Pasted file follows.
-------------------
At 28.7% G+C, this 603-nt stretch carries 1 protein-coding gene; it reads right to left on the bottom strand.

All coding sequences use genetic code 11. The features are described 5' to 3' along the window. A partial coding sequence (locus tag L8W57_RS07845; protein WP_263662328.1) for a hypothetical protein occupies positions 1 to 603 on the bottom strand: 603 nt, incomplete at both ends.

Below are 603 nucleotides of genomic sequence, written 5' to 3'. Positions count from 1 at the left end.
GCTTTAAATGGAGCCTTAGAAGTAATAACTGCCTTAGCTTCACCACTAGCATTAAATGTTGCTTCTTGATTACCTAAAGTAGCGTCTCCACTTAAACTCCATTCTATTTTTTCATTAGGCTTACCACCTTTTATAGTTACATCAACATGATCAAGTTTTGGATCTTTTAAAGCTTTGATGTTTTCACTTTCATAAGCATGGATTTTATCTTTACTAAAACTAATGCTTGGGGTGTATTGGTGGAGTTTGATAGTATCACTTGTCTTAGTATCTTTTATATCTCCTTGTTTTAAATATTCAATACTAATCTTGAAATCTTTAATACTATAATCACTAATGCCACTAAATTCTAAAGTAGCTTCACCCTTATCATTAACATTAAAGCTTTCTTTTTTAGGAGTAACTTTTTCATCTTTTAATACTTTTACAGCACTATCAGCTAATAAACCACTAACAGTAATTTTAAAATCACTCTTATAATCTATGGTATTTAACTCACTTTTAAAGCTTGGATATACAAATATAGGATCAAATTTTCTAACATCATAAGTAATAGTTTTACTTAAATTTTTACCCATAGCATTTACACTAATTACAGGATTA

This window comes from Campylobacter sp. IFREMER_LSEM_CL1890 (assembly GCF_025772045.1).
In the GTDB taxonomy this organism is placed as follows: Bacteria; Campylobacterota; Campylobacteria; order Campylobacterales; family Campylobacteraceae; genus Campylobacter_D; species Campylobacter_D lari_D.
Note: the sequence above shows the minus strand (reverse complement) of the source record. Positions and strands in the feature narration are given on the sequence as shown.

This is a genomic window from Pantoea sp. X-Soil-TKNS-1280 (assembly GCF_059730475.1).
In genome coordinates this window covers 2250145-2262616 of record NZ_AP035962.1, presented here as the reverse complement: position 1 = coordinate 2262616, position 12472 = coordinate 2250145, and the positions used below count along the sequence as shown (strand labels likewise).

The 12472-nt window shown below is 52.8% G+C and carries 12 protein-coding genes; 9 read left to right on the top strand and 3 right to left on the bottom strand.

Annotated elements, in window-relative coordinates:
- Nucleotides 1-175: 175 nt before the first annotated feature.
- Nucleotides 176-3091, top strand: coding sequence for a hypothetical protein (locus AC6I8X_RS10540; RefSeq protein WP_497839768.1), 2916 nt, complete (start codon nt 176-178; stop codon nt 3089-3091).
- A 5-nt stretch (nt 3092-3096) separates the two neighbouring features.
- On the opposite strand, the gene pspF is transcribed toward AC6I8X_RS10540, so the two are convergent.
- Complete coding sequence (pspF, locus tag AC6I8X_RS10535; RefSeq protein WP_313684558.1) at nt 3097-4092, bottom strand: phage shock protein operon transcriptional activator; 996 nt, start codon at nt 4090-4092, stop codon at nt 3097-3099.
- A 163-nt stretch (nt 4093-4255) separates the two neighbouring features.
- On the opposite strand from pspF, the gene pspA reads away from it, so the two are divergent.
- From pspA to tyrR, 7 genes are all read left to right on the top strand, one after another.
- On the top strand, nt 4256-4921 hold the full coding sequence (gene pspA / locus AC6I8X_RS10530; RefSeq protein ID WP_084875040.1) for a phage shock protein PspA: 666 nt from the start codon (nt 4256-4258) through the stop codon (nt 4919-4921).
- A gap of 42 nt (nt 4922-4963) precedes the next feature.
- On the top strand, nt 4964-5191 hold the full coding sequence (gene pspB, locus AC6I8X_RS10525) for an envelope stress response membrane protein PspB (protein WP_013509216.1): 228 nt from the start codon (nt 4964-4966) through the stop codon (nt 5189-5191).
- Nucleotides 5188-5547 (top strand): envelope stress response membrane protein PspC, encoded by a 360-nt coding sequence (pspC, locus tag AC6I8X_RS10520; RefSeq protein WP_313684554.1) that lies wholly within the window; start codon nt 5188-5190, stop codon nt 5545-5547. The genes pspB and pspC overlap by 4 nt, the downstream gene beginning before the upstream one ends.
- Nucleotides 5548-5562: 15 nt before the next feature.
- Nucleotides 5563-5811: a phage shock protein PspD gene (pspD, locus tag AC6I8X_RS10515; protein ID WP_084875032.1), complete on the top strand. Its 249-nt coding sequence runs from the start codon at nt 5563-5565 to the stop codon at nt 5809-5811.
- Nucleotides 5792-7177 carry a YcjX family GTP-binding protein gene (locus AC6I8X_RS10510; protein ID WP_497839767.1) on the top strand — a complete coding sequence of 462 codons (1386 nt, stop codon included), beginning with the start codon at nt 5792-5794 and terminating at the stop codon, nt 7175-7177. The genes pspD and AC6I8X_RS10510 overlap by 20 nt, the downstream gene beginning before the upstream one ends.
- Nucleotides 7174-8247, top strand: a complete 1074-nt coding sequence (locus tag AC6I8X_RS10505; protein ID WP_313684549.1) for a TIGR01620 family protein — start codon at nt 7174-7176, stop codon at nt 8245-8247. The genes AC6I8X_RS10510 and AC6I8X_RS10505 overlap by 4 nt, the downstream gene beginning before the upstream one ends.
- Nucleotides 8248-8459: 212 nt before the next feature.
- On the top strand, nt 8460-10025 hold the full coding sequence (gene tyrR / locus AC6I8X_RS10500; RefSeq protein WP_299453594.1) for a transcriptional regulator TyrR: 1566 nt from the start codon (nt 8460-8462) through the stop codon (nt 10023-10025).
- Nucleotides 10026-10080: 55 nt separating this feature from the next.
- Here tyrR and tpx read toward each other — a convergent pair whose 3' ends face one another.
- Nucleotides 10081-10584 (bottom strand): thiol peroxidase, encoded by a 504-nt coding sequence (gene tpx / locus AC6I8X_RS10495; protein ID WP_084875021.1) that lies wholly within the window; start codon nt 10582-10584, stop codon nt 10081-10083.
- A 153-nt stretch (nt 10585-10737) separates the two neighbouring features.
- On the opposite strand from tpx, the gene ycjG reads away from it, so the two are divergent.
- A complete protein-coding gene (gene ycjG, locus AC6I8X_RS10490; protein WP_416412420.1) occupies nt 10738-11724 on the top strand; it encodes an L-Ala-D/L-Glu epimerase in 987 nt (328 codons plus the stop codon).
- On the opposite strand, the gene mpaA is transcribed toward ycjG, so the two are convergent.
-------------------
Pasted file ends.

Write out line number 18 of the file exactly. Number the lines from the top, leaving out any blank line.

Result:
- On the opposite strand from pspF, the gene pspA reads away from it, so the two are divergent.